- Control stop procedures have changed.
- The maximum allowable size for cars has been increased to allow greater diversity of design, and provisions made to find synergy with other international events.
- Challenger solar collector area has been reduced from 6 m2 to 4 m2 (for silicon PV), half of what was allowed in the first World Solar Challenge in 1987. However, for GaAs, the area has been increased to 3.56 m2.
- Cruiser solar collector area is reduced to 5 m2 for silicon PV cells, to make it easier to fit a solar collector on a practical car. For GaAs, the area has been increased to 4.44 m2.
- The apertures of solar reflectors and concentrators will be restricted, and external devices intended to increase the irradiance on the solar collector must not be used at any time.
- Refinements have been made to the requirements for occupant protection and vehicle dynamics. In addition there is a new requirement for mechanical braking on all road wheels.
- Energy storage (and recharge) limits have been removed for Cruiser Class, which will be run as a single stage ‘regularity trial.’ Success in the Cruiser Class will be based on energy efficiency, practicality, and adherence to time targets. The winner will be the Cruiser team that completes the route, arriving in Adelaide within the target time window, and has the highest value of 80 E/E* + 20 P/P* (where E is energy efficiency score, P is practicality score, and X* is highest X).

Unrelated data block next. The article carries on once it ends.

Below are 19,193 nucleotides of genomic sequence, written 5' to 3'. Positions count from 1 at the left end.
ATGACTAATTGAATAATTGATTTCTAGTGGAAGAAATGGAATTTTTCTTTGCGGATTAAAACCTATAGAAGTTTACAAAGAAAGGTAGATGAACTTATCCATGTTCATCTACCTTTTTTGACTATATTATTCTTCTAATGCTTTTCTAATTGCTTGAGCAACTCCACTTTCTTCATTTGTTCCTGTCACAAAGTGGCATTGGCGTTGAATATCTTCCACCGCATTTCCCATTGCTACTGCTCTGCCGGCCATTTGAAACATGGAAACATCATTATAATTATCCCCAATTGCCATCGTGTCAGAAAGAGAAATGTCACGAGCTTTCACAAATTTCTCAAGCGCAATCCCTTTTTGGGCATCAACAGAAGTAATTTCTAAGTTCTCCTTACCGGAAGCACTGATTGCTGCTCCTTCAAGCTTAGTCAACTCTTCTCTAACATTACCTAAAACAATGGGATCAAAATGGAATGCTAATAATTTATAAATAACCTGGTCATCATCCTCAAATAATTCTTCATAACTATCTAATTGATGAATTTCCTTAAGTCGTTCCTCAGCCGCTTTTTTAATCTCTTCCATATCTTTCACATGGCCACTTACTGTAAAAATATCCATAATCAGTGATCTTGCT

- Adventure Class will be non-competitive.
Here is a simplistic comparison of old and new Cruiser Class scoring methods on the 2015 results (although bear in mind that the new rules change strategy, and that Eindhoven’s Stella Lux is no longer legal under the new rules):
Update: For a more detailed analysis of the new rules, see mostdece.blogspot.com.